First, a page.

Thomas Keating, Divine Therapy and Addiction: Centering Prayer and the Twelve Steps, with Tom S., interviewer (Lantern Publishing and Media: 2020, ©2009).

Thomas Keating, Open Mind, Open Heart: The Contemplative Dimension of the Gospel, 20th anniversary ed. (Continuum: 2006).

Thomas Keating, The Secret Embrace, artist Charlotte M. Frieze (Temple Rock Company: 2018). A limited number of copies available at https://www.contemplativeoutreach.org/product/thomas-keating-the-secret-embrace/

Richard Rohr, What the Mystics Know: Seven Pathways to Your Deeper Self (The Crossroad Publishing Company: 2015).

Spirituality, Contemplation, and Transformation: Writings on Centering Prayer, Thomas Keating and others (Lantern Books: 2008).

Image credit: “Outside in” (detail), James Turrell at House of Lights, Tohka-machi, Niigata, Japan.
Inspiration for this week’s banner image: His silence is a kiss, / His presence an embrace. —Thomas Keating, “Loneliness in the Night.”
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Thomas Keating: The Secret Embrace, Part One

What the Mystics Know
Friday, October 23, 2020

Today I pause Cynthia Bourgeault’s reflections and offer a few words about the essential role of contemplation in the lives of honest spiritual seekers like Thomas Keating and Cynthia herself.

To many people, contemplation is an old-fashioned word, but it simply means the deliberate seeking of God by an inner dialogue. The soul grows closer to God through our willingness to detach from the passing self, the tyranny of feelings, the addiction to self-image, and the false promises of culture. It is a journey into the nothingness of true faith, where the ordinary rules of thinking, managing, explaining, and fixing up the smaller self do not apply. Contemplation shouldn’t be used to spiritually bypass what is real, harmful, or unjust in our lives or the world around us. However, with steady practice it will eventually give us the ability to stay present to what is, and meet it with wisdom, compassion, and courage. All the major world religions at their more mature stages recognize the necessity of contemplative practice in some form and under different names.

I’m not sure that most people in the Western world have ever really met the person who they themselves really are. Most of us have lived our lives with a steady stream of ideas, images, and feelings that we cling to—thinking they are our very essence. But in reality, at that level, I don’t have the idea; the idea has me. I don’t have the feeling; the feeling has me. We have to discover who this “I” really is. Who are we at the deepest level—behind our thoughts and feelings or others’ thoughts and feelings about us?

At every moment, all our life long, we identify ourselves either with our thoughts, our self-image, or our feelings. We have to find a way to get beyond those things to discover our “original face,” the one we already had before we were born. Even with great practice, most of us will only glimpse or abide in our True Self for moments at a time while we are alive. Mystics seem to finally and fully abide there, which I hope encourages us to keep going.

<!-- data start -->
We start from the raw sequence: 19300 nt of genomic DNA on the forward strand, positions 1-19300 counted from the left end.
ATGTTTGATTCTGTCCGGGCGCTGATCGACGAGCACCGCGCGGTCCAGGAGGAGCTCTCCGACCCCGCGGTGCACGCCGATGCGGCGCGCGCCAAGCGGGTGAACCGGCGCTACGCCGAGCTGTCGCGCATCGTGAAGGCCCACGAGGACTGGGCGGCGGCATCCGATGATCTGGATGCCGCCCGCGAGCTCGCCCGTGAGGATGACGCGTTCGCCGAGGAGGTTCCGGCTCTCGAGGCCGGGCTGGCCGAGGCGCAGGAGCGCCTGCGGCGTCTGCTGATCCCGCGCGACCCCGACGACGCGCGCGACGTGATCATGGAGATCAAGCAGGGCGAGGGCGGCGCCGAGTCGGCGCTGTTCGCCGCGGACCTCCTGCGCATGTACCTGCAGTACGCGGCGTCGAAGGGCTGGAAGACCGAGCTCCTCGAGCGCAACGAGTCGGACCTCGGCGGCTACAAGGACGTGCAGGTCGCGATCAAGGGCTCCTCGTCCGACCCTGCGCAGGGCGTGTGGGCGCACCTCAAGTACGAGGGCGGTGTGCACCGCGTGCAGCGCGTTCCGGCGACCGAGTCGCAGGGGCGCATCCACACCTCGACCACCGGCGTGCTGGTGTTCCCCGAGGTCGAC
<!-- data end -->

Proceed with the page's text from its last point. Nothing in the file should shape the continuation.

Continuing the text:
We yearn for “breach menders” who can “restore our ruined houses,” as Isaiah says (58:12). We long for great-souled people who can hold the chaos together within themselves—and give us the courage to do the same. I pray all of us know such people in our lives and that we be granted such people on the world stage. And I am confident such people have gone before and paved the way for us—the mystics and saints of all genders, cultures, and faith traditions, those both known and unknown.

Reference:
Adapted from Richard Rohr, What the Mystics Know: Seven Pathways to Your Deeper Self (The Crossroad Publishing Company: 2015), 20, 79, 83.

Image credit: “Outside in” (detail), James Turrell at House of Lights, Tohka-machi, Niigata, Japan.
Inspiration for this week’s banner image: His silence is a kiss, / His presence an embrace. —Thomas Keating, “Loneliness in the Night.”
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Thomas Keating: The Secret Embrace, Part One

The Dark Nights
Thursday, October 22, 2020

His silence is a kiss,
His presence an embrace.

But now he is fading, fading.
And I am alone . . .
—Thomas Keating, “Loneliness in the Night”

I don’t think anyone can get to my (Richard’s) age without deeply empathizing with the sense of loss and grief—personal and spiritual—that Thomas Keating articulates in this poem. Cynthia Bourgeault does an excellent job of describing the spiritual dark nights that both Thomas and John of the Cross (1542–1591) put so beautifully into poetry. Cynthia writes: